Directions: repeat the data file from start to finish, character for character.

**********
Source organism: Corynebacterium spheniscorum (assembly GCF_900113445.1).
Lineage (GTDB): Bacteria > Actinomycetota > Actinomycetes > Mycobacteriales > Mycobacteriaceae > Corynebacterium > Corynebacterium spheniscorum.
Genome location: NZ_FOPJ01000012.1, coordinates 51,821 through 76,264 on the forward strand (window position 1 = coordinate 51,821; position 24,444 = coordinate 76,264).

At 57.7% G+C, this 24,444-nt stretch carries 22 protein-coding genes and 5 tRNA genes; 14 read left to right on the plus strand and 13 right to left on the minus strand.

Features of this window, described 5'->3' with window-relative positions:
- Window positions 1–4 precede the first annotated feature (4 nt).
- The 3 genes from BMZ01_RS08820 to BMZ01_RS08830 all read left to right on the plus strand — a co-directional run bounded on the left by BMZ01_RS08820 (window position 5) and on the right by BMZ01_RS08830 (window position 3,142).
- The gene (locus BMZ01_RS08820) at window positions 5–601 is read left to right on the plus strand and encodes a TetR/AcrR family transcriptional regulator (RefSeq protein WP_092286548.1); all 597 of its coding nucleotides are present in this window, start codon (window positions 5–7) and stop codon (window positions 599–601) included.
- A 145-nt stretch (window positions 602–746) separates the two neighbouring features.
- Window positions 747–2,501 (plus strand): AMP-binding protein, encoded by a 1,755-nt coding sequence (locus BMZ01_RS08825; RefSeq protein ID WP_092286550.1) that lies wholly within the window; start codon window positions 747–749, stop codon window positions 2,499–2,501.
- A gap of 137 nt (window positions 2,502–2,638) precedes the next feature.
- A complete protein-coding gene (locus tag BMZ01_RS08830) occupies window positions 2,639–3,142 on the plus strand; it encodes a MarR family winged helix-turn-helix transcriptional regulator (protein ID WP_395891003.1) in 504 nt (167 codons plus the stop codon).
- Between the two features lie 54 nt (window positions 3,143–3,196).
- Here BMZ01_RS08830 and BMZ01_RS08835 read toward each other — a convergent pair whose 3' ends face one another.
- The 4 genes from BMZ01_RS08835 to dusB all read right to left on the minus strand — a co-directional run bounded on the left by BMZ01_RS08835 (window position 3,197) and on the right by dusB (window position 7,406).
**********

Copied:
Source organism: Corynebacterium spheniscorum (assembly GCF_900113445.1).
Lineage (GTDB): Bacteria > Actinomycetota > Actinomycetes > Mycobacteriales > Mycobacteriaceae > Corynebacterium > Corynebacterium spheniscorum.
Genome location: NZ_FOPJ01000012.1, coordinates 51,821 through 76,264 on the forward strand (window position 1 = coordinate 51,821; position 24,444 = coordinate 76,264).

At 57.7% G+C, this 24,444-nt stretch carries 22 protein-coding genes and 5 tRNA genes; 14 read left to right on the plus strand and 13 right to left on the minus strand.

Features of this window, described 5'->3' with window-relative positions:
- Window positions 1–4 precede the first annotated feature (4 nt).
- The 3 genes from BMZ01_RS08820 to BMZ01_RS08830 all read left to right on the plus strand — a co-directional run bounded on the left by BMZ01_RS08820 (window position 5) and on the right by BMZ01_RS08830 (window position 3,142).
- The gene (locus BMZ01_RS08820) at window positions 5–601 is read left to right on the plus strand and encodes a TetR/AcrR family transcriptional regulator (RefSeq protein WP_092286548.1); all 597 of its coding nucleotides are present in this window, start codon (window positions 5–7) and stop codon (window positions 599–601) included.
- A 145-nt stretch (window positions 602–746) separates the two neighbouring features.
- Window positions 747–2,501 (plus strand): AMP-binding protein, encoded by a 1,755-nt coding sequence (locus BMZ01_RS08825; RefSeq protein ID WP_092286550.1) that lies wholly within the window; start codon window positions 747–749, stop codon window positions 2,499–2,501.
- A gap of 137 nt (window positions 2,502–2,638) precedes the next feature.
- A complete protein-coding gene (locus tag BMZ01_RS08830) occupies window positions 2,639–3,142 on the plus strand; it encodes a MarR family winged helix-turn-helix transcriptional regulator (protein ID WP_395891003.1) in 504 nt (167 codons plus the stop codon).
- Between the two features lie 54 nt (window positions 3,143–3,196).
- Here BMZ01_RS08830 and BMZ01_RS08835 read toward each other — a convergent pair whose 3' ends face one another.
- The 4 genes from BMZ01_RS08835 to dusB all read right to left on the minus strand — a co-directional run bounded on the left by BMZ01_RS08835 (window position 3,197) and on the right by dusB (window position 7,406).